Today on Alphabet City: Long before he takes real estate advice from an Oscar-winner, Jon Paul battles Japanese Power Rangers to score his first NYC apartment. Guest star: Marcia Gay Harden.
As repeat viewers may remember, on last week’s Kitchen Knightmares I served a fishy dish to the editor of Washington Heights’ neighborhood newspaper. Well, turns out he survived to tell the tale—literally, he wrote all about it in this week’s Manhattan Times, the opening of the piece tells the story of how I found our current brownstone thanks to encouragement from actress Marcia Gay Harden. Reading it reminds me that I’ve always been blessed with good Big Apple real estate karma. While many young transplants spin tales of tiny Manhattan studios with tubs in kitchens, I escaped those nightmares when I first moved here in 1996. Instead, I did battle with costumed characters to score my first pad in the East Village.
Here’s an excerpt from Alphabet City’s Epsiode 2: Will He Make It After All?
Just like when Mary first arrived and battled Rhoda over an insanely well-designed apartment, I had a similar fight over my first NYC home—only not with my best friend. In my sitcom set-up, my pal from college Angela and I joined forces and battled a group of Japanese Power Rangers. The East Village apartment we desired was in a newly renovated building, and while it was slightly more than we could afford, it had two levels, and a backyard, perfect for my foofy dog Winnie who was accustomed to carousing in her own grassy yard in Texas.
Only thing standing between us and our new sitcom set were seven Japanese kids who had just graduated from high school, dressed head-to-toe in colored leotards with matching helmets, and flashing a wad of cash. Their parents were willing to pay the entire year’s rent up front. It was an offer that John the Greek landlord, just venturing into the realm of NYC real estate, could hardly refuse. Our shot at a fabulous pad was slipping away.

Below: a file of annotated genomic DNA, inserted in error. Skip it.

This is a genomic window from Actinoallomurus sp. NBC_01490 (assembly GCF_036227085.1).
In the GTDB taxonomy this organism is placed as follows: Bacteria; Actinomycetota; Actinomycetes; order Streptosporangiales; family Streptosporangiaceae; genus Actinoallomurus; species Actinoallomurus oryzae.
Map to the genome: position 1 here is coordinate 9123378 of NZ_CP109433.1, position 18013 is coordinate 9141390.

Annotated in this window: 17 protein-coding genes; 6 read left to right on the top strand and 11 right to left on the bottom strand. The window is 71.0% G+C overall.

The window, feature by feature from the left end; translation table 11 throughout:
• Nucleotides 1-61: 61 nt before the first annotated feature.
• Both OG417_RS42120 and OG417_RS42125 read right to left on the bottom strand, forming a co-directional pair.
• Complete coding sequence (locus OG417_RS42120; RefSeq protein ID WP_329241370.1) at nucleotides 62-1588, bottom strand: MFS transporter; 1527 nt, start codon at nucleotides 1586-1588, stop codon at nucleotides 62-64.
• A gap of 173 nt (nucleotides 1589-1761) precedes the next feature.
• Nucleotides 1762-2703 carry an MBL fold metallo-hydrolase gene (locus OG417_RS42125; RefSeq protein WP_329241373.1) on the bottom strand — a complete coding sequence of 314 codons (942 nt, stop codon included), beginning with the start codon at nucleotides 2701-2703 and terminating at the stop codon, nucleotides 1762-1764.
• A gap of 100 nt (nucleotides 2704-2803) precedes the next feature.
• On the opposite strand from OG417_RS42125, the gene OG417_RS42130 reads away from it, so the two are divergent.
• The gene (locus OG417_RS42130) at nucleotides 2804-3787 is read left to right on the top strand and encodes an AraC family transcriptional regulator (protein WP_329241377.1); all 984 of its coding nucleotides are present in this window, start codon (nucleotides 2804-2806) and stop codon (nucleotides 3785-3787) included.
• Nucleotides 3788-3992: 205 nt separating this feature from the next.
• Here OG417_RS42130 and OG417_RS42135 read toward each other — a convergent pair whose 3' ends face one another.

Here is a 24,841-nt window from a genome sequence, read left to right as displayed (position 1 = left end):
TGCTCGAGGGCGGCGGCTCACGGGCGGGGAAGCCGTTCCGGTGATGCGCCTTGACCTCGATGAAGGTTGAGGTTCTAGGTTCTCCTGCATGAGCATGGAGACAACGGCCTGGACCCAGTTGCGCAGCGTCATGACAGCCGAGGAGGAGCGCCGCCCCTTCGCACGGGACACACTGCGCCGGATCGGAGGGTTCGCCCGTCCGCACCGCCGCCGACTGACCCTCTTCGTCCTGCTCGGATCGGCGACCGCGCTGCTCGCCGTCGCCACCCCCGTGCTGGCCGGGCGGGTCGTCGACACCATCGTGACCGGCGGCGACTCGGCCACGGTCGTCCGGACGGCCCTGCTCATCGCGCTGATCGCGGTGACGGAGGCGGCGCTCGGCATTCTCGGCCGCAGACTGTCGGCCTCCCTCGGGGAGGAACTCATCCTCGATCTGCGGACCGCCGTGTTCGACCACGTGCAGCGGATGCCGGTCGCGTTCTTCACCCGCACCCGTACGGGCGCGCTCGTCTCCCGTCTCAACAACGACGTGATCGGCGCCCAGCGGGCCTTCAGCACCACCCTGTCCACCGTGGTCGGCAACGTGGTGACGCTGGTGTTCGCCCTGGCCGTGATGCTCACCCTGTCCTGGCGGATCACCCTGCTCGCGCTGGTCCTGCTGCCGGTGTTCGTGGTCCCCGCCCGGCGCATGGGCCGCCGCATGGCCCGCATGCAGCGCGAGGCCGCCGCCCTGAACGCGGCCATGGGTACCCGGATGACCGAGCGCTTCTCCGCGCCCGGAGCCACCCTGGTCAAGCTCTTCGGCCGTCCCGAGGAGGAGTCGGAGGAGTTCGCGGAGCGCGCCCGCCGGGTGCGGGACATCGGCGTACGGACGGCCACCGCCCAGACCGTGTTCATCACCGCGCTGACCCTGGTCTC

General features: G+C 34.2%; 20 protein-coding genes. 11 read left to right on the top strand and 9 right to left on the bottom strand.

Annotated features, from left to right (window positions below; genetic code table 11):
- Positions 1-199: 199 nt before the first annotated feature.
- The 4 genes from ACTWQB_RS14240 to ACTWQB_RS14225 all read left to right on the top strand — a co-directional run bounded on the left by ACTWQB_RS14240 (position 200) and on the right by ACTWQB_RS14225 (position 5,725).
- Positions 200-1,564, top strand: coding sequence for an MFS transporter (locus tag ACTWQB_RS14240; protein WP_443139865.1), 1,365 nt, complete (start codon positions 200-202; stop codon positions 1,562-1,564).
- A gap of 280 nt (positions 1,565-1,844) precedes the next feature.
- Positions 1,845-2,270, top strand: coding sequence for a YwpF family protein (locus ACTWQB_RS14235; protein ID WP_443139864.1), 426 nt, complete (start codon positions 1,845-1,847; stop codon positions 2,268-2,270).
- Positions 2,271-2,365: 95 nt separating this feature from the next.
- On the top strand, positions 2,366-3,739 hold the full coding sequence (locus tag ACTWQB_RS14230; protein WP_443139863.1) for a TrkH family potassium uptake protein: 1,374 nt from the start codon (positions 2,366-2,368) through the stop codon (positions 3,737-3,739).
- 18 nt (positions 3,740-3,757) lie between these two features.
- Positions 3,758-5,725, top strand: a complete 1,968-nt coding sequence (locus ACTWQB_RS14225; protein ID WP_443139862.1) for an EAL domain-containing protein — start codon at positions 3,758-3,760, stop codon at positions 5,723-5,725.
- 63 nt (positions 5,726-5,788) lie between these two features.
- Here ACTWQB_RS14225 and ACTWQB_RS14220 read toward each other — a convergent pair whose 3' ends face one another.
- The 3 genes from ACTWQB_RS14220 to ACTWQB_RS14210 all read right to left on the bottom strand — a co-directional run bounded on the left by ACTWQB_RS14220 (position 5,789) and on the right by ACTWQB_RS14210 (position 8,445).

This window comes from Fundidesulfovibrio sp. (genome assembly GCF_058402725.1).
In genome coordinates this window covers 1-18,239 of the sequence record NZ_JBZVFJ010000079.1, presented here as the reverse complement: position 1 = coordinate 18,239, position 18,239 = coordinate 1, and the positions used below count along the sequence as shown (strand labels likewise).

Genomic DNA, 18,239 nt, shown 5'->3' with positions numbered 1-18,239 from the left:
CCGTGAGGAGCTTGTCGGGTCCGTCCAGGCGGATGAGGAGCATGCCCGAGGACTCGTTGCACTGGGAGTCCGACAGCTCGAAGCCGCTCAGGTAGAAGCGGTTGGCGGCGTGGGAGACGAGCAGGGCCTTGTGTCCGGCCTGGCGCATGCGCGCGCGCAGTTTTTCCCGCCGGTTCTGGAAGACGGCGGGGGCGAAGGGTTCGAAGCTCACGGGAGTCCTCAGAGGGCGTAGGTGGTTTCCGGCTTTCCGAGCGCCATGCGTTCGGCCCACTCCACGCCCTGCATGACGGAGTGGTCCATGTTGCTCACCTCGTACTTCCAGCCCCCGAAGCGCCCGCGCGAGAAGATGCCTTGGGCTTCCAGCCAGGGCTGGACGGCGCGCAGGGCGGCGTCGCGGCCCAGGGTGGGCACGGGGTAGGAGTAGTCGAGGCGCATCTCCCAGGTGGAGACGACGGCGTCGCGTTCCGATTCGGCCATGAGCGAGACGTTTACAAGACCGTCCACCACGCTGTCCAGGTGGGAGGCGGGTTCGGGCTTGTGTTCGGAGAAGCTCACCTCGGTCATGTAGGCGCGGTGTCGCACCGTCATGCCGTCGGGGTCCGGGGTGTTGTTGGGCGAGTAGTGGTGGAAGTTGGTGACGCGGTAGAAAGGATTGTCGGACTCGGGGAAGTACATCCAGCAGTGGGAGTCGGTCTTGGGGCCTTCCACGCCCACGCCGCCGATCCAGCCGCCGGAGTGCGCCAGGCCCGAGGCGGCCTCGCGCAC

But if there’s one thing I learned from Mary, it was a little charm goes a long way. I invited John the Greek Landlord to lunch—he looked like a guy who didn’t miss a meal. Over latkes and applesauce at Leshko’s Polish Diner just down the block, Angela and I asked John about his family. He beamed as he showed us wallet-size pics of the strapping young men.
“It’s a very big Greek family. All my sons in the business with me,” he said.
I wondered if any of them were single.
“Well, I can’t wait to meet them,” I said.
“Must be so wonderful with them being so close for you to look after them,” Angela added.
“It’s so hard for us moving to New York from Texas, so far from our families,” I chimed in.
I looked away out the window—like I was about to cry, when actually I was about to burst out laughing at the lie I was telling. Angela was certainly close to her family—but I was purposely escaping my crazy brood back in Dallas. My father’s parting words echoed in my head.
“This will be the biggest mistake of your life.”
I turned back to the landlord, and went for the close, ready to pick up the check, intending to pay with money I had borrowed for the apartment’s security deposit. I leaned in, looking him squarely in the eyes.
“John, let’s be honest, after all the blood sweat and tears you put into that amazing apartment, who would you rather have in there? Two good kids from Texas that are going to care for the place like a real home? Or the hard-partying Power Rangers who will trash it in a year?”
While thinking about the cash the Asian superheroes were flashing, John looked at Angela, then at me—my eyes pleading with him for a break. He smiled.
“Alright, it is you who will have apartment. Welcome to Alphabet City.”
After dreaming about this moment for over 20 years, I grabbed the keys to my first New York apartment—and the beginning to a new sitcom life in the Big Apple.